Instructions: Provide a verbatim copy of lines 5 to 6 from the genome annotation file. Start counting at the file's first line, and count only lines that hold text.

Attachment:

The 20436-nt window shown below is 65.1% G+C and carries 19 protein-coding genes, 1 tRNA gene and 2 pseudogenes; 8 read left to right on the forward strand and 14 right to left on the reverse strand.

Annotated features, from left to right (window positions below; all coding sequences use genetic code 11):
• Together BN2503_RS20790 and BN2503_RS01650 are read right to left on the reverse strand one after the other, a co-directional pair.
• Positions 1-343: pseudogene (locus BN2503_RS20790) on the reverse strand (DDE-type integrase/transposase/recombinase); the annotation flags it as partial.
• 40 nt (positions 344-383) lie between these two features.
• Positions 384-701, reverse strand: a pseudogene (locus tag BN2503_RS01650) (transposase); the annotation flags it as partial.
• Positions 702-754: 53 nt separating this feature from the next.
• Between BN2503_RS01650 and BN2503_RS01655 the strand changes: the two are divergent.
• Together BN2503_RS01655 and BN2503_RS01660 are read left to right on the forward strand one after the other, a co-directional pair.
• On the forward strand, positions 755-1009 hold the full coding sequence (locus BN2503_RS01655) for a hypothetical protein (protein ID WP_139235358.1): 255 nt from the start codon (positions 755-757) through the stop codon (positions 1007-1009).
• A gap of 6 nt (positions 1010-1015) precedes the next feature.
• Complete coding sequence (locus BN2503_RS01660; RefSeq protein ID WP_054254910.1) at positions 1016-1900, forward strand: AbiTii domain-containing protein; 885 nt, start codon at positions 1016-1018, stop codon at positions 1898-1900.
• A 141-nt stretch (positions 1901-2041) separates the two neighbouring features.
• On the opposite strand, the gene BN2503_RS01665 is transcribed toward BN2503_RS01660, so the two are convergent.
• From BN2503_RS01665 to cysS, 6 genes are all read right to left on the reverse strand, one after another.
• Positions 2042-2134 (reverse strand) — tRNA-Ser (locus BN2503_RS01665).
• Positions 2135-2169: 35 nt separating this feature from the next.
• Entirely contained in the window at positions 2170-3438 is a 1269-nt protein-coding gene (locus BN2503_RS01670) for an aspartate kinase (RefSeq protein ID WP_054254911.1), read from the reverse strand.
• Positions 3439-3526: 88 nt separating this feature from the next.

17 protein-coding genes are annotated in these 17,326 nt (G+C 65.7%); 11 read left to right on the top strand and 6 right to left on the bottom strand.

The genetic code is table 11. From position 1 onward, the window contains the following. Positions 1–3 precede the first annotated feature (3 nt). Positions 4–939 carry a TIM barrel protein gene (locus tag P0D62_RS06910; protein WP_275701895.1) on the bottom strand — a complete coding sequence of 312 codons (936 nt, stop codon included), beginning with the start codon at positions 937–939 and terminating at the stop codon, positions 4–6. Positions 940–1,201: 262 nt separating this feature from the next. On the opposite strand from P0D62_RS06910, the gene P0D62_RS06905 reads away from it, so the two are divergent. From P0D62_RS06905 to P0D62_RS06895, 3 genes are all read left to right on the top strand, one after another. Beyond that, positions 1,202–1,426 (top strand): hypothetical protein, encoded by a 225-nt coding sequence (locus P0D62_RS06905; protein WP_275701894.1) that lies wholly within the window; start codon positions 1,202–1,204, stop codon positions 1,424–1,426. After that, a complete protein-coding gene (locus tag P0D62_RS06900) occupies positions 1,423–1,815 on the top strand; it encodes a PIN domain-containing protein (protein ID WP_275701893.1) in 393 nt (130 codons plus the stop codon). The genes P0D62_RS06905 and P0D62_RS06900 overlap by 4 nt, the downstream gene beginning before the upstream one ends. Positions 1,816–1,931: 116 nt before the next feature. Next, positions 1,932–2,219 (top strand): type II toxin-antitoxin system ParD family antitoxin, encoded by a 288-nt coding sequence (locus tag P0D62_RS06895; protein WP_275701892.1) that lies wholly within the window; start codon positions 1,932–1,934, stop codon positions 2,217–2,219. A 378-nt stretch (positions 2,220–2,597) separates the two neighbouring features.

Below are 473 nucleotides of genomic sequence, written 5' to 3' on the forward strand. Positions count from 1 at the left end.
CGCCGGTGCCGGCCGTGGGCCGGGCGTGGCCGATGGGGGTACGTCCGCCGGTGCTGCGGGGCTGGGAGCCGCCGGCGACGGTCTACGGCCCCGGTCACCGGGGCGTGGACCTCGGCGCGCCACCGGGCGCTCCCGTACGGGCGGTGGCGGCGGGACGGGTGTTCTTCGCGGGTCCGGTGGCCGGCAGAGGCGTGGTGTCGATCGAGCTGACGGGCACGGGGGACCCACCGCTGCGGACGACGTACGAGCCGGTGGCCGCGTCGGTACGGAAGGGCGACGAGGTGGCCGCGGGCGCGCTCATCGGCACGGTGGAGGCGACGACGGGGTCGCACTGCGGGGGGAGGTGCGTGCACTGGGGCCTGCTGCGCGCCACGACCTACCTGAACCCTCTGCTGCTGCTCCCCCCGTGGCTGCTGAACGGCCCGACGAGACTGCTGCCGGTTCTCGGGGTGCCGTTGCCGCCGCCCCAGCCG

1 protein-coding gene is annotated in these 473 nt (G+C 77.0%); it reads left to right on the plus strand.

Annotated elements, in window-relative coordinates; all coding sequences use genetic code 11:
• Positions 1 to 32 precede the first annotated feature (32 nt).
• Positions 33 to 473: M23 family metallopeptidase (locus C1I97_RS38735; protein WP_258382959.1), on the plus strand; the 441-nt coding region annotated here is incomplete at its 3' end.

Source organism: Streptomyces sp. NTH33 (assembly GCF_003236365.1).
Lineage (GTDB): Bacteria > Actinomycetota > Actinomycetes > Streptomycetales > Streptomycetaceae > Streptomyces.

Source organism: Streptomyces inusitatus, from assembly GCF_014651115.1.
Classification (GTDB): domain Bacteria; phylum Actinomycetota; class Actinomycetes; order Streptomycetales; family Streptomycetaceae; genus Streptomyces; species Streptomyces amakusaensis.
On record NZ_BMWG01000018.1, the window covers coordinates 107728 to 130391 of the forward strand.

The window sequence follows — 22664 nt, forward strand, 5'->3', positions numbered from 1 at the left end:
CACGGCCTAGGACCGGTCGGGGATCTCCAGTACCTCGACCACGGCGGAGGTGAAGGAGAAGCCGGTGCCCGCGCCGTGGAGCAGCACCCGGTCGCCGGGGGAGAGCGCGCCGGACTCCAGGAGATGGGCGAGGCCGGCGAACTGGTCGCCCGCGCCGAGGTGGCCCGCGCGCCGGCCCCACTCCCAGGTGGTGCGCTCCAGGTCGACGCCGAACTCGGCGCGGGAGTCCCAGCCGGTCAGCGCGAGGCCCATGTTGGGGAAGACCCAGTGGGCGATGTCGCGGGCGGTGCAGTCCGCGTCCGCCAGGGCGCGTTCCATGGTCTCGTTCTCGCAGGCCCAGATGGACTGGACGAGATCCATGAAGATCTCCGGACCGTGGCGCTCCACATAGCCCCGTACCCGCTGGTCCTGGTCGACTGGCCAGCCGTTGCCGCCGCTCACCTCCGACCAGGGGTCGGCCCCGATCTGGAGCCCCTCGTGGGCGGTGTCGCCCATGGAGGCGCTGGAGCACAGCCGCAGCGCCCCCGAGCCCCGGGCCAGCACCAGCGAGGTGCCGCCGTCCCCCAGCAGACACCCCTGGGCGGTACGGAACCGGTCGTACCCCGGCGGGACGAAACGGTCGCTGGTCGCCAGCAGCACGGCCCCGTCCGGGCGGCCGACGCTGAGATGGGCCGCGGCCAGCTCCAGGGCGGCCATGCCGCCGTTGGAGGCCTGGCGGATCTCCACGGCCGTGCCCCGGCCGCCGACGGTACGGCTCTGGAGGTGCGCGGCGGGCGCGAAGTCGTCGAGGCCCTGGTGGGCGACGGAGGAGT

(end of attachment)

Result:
• 40 nt (positions 344-383) lie between these two features.
• Positions 384-701, reverse strand: a pseudogene (locus tag BN2503_RS01650) (transposase); the annotation flags it as partial.